Free societies: the more vacations you can take on your job, the better. Going on vacation is not a bad thing, and you will visit places you always wanted to visit that matches your tastes and hobbies. If you like sports you will travel for a sports game. If you like art you will visit art galleries. If you like food you will visit lots of restaurants. If you like drinking you will bar hop. If you like sex you will find places where you can have lots of it.

Tribal societies: you rarely travel alone and usually travel with friends or family. Going on vacation is about representing your tribe and entering the territory of other tribes. You will constantly worry about making mistakes. You will take lots of pictures and bring home lots of memorabilia, and will spend hours showing off about your trip to family members.

Militarized societies: you rarely have time to travel. If you do, you militarize your trip and visit everything the guidebook or guide tells you to visit. Your guide is the higher ranking person and most not be questioned or talked back to. You follow your guide blindly and are a soldier on the battlefield. You wear your uniform at all times, and take pictures that will match your rank.

Speaking foreign languages

Free societies: learning a foreign language is about communicating with foreign people and is not a badge of honor. When you learn foreign languages, you try to make as many friends as you can from the foreign country. You try to learn the culture as well.

Tribal societies: learning a foreign language makes you and your tribe look good. You use the foreign language with your tribe and laugh and their inability to understand. You would die for a foreigner to come talk to you in a foreign language and your tribe members see you speak the foreign language.

Militarized societies: speaking foreign languages is about getting good tests in foreign language scores, and higher -ranked members of society need to approve that you speak the foreign language. You must seek authorization at all times before using the foreign language.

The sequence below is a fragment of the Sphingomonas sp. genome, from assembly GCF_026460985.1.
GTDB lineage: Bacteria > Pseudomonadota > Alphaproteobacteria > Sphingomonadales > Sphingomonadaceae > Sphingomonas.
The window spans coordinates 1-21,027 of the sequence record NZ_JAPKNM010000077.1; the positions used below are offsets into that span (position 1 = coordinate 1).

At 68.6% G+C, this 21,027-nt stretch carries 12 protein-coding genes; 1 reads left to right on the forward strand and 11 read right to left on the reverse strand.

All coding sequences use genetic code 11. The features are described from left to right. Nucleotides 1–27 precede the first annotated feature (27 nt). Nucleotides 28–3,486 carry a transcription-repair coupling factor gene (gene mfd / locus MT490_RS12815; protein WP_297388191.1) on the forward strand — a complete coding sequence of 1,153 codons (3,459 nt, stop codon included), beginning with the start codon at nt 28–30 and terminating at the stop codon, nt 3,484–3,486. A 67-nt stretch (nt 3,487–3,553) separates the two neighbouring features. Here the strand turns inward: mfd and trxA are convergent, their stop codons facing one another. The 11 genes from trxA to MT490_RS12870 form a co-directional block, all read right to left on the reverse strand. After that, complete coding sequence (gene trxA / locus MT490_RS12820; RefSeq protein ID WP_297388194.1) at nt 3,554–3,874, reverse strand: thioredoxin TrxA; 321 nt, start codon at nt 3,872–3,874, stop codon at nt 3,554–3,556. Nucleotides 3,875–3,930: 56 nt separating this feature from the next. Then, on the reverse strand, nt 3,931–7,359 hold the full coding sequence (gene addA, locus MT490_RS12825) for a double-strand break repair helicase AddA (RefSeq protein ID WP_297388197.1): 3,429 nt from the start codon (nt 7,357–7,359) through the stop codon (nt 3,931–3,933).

Music and concerts

Free societies: music is performed by individuals and is about pleasure. You like some songs better than others, and will go to concerts to see individuals perform that you like. You might like famous musicians or less famous musicians, as long as their music speaks to you and gives you pleasure.

Tribal societies: music is folklore and musicians belong to their tribe, and their songs represents their tribes. You like any music with a strong emphasis on tribal belonging, and follow the musician's tribal statements carefully.

Militarized societies: musicians are ranked and music is militarized. Musicians follow carefully-crafter choreographies and must not make mistakes. Musicians are always ranked by beauty and by the quality of their songs and dance. If musicians are not obedient, they will disappear without an explanation.

Fashion and accessories

Free societies: you wear what you like to wear and fashion is about making individual statements, not group statements. You wear what you feel comfortable wearing and you clothes or accessories say more about your personal tastes than group affiliation.

Tribal societies: what you wear is a statement on the tribe you belong to. If your tribe is keen on traditions you wear traditional clothes. If your tribe is keep on being westernized you wear westernized clothes. If your tribe is rich you wear expensive clothes. If your tribe is poor you wear cheap clothes.